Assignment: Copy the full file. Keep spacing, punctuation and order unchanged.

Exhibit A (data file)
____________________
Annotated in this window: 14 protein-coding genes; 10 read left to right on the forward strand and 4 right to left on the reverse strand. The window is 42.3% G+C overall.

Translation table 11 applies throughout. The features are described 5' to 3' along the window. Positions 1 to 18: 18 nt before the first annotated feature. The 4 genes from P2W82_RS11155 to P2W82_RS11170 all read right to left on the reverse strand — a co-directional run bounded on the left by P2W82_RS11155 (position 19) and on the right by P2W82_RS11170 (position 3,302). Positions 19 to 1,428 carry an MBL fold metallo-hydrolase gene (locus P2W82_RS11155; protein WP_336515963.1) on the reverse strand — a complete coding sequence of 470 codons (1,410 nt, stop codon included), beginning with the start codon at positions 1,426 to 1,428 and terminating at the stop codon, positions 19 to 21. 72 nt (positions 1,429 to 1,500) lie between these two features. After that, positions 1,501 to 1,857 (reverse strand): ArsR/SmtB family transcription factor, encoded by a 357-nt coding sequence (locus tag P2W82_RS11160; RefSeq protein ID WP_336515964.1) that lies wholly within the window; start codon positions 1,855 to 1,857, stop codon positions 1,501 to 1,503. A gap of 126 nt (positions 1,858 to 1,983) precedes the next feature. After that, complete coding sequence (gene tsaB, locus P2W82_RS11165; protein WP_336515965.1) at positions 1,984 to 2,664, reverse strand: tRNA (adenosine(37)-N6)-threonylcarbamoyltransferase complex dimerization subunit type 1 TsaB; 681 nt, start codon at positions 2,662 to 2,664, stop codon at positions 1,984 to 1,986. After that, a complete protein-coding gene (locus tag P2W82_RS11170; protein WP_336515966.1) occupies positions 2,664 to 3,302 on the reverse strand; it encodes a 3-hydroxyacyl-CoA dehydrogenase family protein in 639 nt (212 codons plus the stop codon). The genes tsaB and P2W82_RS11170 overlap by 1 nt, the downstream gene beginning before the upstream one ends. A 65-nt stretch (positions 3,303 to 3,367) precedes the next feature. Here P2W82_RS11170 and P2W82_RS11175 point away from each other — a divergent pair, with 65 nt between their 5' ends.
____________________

Annotated in this window: 14 protein-coding genes; 10 read left to right on the forward strand and 4 right to left on the reverse strand. The window is 42.3% G+C overall.

Translation table 11 applies throughout. The features are described 5' to 3' along the window. Positions 1 to 18: 18 nt before the first annotated feature. The 4 genes from P2W82_RS11155 to P2W82_RS11170 all read right to left on the reverse strand — a co-directional run bounded on the left by P2W82_RS11155 (position 19) and on the right by P2W82_RS11170 (position 3,302). Positions 19 to 1,428 carry an MBL fold metallo-hydrolase gene (locus P2W82_RS11155; protein WP_336515963.1) on the reverse strand — a complete coding sequence of 470 codons (1,410 nt, stop codon included), beginning with the start codon at positions 1,426 to 1,428 and terminating at the stop codon, positions 19 to 21. 72 nt (positions 1,429 to 1,500) lie between these two features. After that, positions 1,501 to 1,857 (reverse strand): ArsR/SmtB family transcription factor, encoded by a 357-nt coding sequence (locus tag P2W82_RS11160; RefSeq protein ID WP_336515964.1) that lies wholly within the window; start codon positions 1,855 to 1,857, stop codon positions 1,501 to 1,503. A gap of 126 nt (positions 1,858 to 1,983) precedes the next feature. After that, complete coding sequence (gene tsaB, locus P2W82_RS11165; protein WP_336515965.1) at positions 1,984 to 2,664, reverse strand: tRNA (adenosine(37)-N6)-threonylcarbamoyltransferase complex dimerization subunit type 1 TsaB; 681 nt, start codon at positions 2,662 to 2,664, stop codon at positions 1,984 to 1,986. After that, a complete protein-coding gene (locus tag P2W82_RS11170; protein WP_336515966.1) occupies positions 2,664 to 3,302 on the reverse strand; it encodes a 3-hydroxyacyl-CoA dehydrogenase family protein in 639 nt (212 codons plus the stop codon). The genes tsaB and P2W82_RS11170 overlap by 1 nt, the downstream gene beginning before the upstream one ends. A 65-nt stretch (positions 3,303 to 3,367) precedes the next feature. Here P2W82_RS11170 and P2W82_RS11175 point away from each other — a divergent pair, with 65 nt between their 5' ends.